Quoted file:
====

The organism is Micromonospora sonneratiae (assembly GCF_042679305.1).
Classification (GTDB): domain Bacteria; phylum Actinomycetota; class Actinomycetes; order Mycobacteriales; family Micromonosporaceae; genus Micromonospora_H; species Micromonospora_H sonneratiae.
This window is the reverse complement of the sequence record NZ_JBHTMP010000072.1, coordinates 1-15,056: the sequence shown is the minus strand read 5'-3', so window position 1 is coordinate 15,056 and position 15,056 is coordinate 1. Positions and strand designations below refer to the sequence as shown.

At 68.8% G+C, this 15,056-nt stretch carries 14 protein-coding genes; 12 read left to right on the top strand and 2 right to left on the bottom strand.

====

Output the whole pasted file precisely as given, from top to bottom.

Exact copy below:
The organism is Micromonospora sonneratiae (assembly GCF_042679305.1).
Classification (GTDB): domain Bacteria; phylum Actinomycetota; class Actinomycetes; order Mycobacteriales; family Micromonosporaceae; genus Micromonospora_H; species Micromonospora_H sonneratiae.
This window is the reverse complement of the sequence record NZ_JBHTMP010000072.1, coordinates 1-15,056: the sequence shown is the minus strand read 5'-3', so window position 1 is coordinate 15,056 and position 15,056 is coordinate 1. Positions and strand designations below refer to the sequence as shown.

At 68.8% G+C, this 15,056-nt stretch carries 14 protein-coding genes; 12 read left to right on the top strand and 2 right to left on the bottom strand.